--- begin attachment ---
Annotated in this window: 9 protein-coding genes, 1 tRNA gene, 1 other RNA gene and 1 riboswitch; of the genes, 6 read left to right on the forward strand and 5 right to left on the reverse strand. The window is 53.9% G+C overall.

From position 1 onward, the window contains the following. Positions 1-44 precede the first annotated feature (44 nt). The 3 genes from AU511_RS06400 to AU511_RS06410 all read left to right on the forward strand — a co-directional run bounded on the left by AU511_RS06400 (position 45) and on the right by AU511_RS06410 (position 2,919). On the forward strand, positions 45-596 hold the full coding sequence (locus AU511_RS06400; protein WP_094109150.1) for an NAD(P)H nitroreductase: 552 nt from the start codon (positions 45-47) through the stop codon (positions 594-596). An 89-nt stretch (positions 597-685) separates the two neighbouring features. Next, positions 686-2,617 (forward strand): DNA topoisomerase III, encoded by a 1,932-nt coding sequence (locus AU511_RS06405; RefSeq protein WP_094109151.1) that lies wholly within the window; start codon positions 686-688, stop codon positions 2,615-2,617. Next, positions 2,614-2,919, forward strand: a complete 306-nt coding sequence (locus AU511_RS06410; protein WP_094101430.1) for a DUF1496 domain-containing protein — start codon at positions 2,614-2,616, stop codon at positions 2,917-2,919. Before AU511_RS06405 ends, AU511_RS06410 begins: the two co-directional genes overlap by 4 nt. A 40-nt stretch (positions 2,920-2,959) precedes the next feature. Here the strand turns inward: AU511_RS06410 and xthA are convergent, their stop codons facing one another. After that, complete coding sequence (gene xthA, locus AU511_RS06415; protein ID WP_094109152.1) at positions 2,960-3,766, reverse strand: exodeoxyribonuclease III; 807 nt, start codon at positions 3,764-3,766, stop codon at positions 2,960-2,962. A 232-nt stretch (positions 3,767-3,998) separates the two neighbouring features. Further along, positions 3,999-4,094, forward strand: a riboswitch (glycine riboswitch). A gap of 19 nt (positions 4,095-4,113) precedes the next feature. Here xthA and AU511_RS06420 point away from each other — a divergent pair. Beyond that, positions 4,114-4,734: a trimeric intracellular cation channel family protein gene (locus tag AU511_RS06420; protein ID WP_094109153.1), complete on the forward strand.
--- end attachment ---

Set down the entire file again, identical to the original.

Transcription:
Annotated in this window: 9 protein-coding genes, 1 tRNA gene, 1 other RNA gene and 1 riboswitch; of the genes, 6 read left to right on the forward strand and 5 right to left on the reverse strand. The window is 53.9% G+C overall.

From position 1 onward, the window contains the following. Positions 1-44 precede the first annotated feature (44 nt). The 3 genes from AU511_RS06400 to AU511_RS06410 all read left to right on the forward strand — a co-directional run bounded on the left by AU511_RS06400 (position 45) and on the right by AU511_RS06410 (position 2,919). On the forward strand, positions 45-596 hold the full coding sequence (locus AU511_RS06400; protein WP_094109150.1) for an NAD(P)H nitroreductase: 552 nt from the start codon (positions 45-47) through the stop codon (positions 594-596). An 89-nt stretch (positions 597-685) separates the two neighbouring features. Next, positions 686-2,617 (forward strand): DNA topoisomerase III, encoded by a 1,932-nt coding sequence (locus AU511_RS06405; RefSeq protein WP_094109151.1) that lies wholly within the window; start codon positions 686-688, stop codon positions 2,615-2,617. Next, positions 2,614-2,919, forward strand: a complete 306-nt coding sequence (locus AU511_RS06410; protein WP_094101430.1) for a DUF1496 domain-containing protein — start codon at positions 2,614-2,616, stop codon at positions 2,917-2,919. Before AU511_RS06405 ends, AU511_RS06410 begins: the two co-directional genes overlap by 4 nt. A 40-nt stretch (positions 2,920-2,959) precedes the next feature. Here the strand turns inward: AU511_RS06410 and xthA are convergent, their stop codons facing one another. After that, complete coding sequence (gene xthA, locus AU511_RS06415; protein ID WP_094109152.1) at positions 2,960-3,766, reverse strand: exodeoxyribonuclease III; 807 nt, start codon at positions 3,764-3,766, stop codon at positions 2,960-2,962. A 232-nt stretch (positions 3,767-3,998) separates the two neighbouring features. Further along, positions 3,999-4,094, forward strand: a riboswitch (glycine riboswitch). A gap of 19 nt (positions 4,095-4,113) precedes the next feature. Here xthA and AU511_RS06420 point away from each other — a divergent pair. Beyond that, positions 4,114-4,734: a trimeric intracellular cation channel family protein gene (locus tag AU511_RS06420; protein ID WP_094109153.1), complete on the forward strand.